Clarence Elkins, who spent seven and a half years incarcerated for crimes DNA proved he did not commit, is having a sickening sense of déjà vu. His letter to the editor published in the Akron Beacon Journal (here) draws parallels between his wrongful conviction and the case of former Akron police captain Douglas Prade.
In both cases the Summit County Prosecutor resisted considering a wrongful conviction even after DNA testing of crucial crime scene evidence did not match the convicted men.
In Elkins’s case, the prosecutor resisted revisiting the case even as more advanced testing proved unequivocally that Elkins was not the source of the crime scene biological evidence. She eventually acknowledged the wrongful conviction when DNA testing of the evidence linked to Earl Mann, a convicted felon with a history of child molestation. Mann lived just doors away from the scene of the murder and rape of Elkins’s mother-in-law and the rape of his six-year-old niece. When confronted with the DNA lab results, Mann admitted committing the crimes.
Last month, Common Pleas Judge Judy Hunter declared Douglas Prade “actually innocent” of the murder of his former wife, Dr. Margo Prade. Doug Prade had served fifteen years in prison for the crime when the judge ordered his immediate release.
The Summit County prosecutor announced the same day that she would appeal the decision. Prade had been convicted largely on the testimony of a forensic dentist who said that a bite mark, which penetrated the victim’s lab coat and blouse and left an impression on her arm, was left by Douglas Prade. However, recent DNA testing of the evidence on the lab coat at the bite mark did not match Prade.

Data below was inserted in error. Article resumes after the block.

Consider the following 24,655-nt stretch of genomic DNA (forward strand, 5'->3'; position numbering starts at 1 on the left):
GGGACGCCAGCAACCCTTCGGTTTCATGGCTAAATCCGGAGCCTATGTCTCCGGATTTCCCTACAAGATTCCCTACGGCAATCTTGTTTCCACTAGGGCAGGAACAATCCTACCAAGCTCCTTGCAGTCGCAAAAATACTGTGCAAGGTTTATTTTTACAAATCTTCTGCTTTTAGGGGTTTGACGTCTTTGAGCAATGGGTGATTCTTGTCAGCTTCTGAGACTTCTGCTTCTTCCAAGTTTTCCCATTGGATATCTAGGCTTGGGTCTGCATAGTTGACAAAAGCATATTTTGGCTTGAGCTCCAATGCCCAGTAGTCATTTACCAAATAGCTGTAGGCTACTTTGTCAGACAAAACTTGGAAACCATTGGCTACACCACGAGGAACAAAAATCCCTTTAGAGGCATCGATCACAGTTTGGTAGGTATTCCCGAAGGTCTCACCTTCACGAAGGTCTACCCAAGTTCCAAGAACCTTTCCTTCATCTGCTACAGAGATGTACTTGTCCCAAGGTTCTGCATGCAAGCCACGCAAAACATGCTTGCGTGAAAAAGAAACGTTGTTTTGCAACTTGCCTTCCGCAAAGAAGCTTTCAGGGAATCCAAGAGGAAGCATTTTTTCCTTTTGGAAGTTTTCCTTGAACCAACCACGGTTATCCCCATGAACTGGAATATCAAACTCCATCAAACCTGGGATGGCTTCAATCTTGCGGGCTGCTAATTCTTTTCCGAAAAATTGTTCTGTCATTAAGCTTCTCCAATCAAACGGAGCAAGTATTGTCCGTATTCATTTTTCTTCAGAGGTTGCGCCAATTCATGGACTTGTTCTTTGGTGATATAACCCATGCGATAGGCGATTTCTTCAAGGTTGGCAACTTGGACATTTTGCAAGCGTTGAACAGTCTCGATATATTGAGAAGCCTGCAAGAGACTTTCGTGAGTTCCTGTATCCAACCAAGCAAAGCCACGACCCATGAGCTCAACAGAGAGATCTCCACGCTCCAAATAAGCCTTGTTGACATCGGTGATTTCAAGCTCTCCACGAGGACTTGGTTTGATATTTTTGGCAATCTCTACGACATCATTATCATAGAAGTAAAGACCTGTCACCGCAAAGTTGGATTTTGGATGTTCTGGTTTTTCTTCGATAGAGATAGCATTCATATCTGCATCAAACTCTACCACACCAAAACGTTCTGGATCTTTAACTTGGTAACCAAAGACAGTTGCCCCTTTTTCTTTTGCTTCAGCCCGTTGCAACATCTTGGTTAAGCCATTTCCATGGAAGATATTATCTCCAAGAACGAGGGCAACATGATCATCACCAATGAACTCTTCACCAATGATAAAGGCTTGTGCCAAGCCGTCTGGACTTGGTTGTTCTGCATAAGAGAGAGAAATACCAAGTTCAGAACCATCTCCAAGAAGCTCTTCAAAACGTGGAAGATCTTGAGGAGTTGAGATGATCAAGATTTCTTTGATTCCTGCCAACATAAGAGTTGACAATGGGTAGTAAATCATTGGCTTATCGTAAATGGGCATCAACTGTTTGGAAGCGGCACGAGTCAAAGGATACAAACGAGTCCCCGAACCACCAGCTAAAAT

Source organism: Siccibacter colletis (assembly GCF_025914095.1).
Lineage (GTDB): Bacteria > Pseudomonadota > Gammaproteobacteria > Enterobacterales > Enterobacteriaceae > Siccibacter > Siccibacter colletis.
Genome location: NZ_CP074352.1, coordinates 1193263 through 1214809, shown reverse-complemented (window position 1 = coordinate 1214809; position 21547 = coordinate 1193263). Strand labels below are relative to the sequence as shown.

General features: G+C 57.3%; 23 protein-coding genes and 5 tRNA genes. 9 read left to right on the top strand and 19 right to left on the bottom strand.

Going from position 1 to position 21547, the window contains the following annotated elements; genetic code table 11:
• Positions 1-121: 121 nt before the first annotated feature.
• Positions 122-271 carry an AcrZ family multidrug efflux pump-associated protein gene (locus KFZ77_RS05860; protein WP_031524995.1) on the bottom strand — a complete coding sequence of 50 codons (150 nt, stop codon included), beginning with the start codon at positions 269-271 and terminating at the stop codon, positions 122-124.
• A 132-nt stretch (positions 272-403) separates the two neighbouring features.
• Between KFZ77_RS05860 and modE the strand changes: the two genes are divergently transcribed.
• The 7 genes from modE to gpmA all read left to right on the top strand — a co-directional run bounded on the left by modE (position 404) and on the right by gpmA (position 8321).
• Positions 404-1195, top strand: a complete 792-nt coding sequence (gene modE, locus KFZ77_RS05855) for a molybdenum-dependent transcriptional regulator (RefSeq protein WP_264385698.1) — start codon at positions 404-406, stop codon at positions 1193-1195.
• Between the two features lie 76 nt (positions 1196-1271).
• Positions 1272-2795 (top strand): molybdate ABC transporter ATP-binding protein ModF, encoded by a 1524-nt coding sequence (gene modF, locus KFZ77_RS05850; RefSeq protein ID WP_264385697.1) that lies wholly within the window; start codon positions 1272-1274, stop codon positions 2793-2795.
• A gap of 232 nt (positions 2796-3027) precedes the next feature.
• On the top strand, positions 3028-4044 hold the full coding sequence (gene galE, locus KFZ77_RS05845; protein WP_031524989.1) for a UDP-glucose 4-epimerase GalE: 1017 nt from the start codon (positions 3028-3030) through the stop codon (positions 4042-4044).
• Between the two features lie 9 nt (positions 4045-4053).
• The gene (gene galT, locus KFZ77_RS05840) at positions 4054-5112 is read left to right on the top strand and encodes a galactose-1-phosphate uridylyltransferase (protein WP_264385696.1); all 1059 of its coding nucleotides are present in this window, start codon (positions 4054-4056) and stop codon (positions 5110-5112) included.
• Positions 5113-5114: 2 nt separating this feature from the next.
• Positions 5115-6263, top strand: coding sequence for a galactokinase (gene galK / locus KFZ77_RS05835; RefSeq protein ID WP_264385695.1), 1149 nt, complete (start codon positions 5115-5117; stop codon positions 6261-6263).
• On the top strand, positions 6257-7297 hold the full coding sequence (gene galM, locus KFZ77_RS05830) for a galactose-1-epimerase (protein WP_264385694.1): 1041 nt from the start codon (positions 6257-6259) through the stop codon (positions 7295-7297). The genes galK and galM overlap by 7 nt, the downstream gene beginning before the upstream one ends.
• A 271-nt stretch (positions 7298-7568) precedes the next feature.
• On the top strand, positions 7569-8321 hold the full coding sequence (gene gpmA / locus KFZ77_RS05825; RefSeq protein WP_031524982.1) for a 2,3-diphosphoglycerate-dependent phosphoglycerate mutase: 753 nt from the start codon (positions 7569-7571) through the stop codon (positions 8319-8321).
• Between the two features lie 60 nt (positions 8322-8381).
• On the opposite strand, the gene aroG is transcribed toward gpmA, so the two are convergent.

Since Prade’s conviction, DNA has proven that bite mark evidence and testimony has been unreliable in several cases of wrongful conviction. With no tangible evidence against Prade, the prosecutor would need to rely on circumstantial evidence to prosecute him.
Elkins recalls a similar pattern in his case. “The Summit County Prosecutor’s Office, in its fight to keep an innocent man in prison in 2005, pointed to all the trial witnesses who said I was the only one with a motive…
“The same trial attorneys prosecuted both of us (Prade and Elkins), and they somehow got witnesses to spin things to make it look much worse for us than what was actually true,” wrote Elkins.
“…When I read the prosecutor’s comments about Prade, it made me feel sick,” Elkins said.
“Instead of wasting their time trying to put an innocent man back in prison, prosecutors should be out trying to find the real killer,” he added.
That’s a very good point, and one that is seldom mentioned. When an innocent person is convicted, a guilty one has escaped justice and is free to continue criminal acts. In the Elkins case, for example, Earl Mann raped three little girls while the innocent Elkins languished in prison.
We would like to think that when a wrongfully convicted person is exonerated, the real perpetrator will be apprehended and prosecuted. However, if the jurisdiction’s prosecutor refuses to acknowledge a conviction error, it’s less likely that a serious investigation will be launched. Tragically, when a prosecutor chooses to protect a verdict rather than fulfill his or her first responsibility to seek the truth and true justice, the real perpetrator—even if a violent murderer—can get a free pass.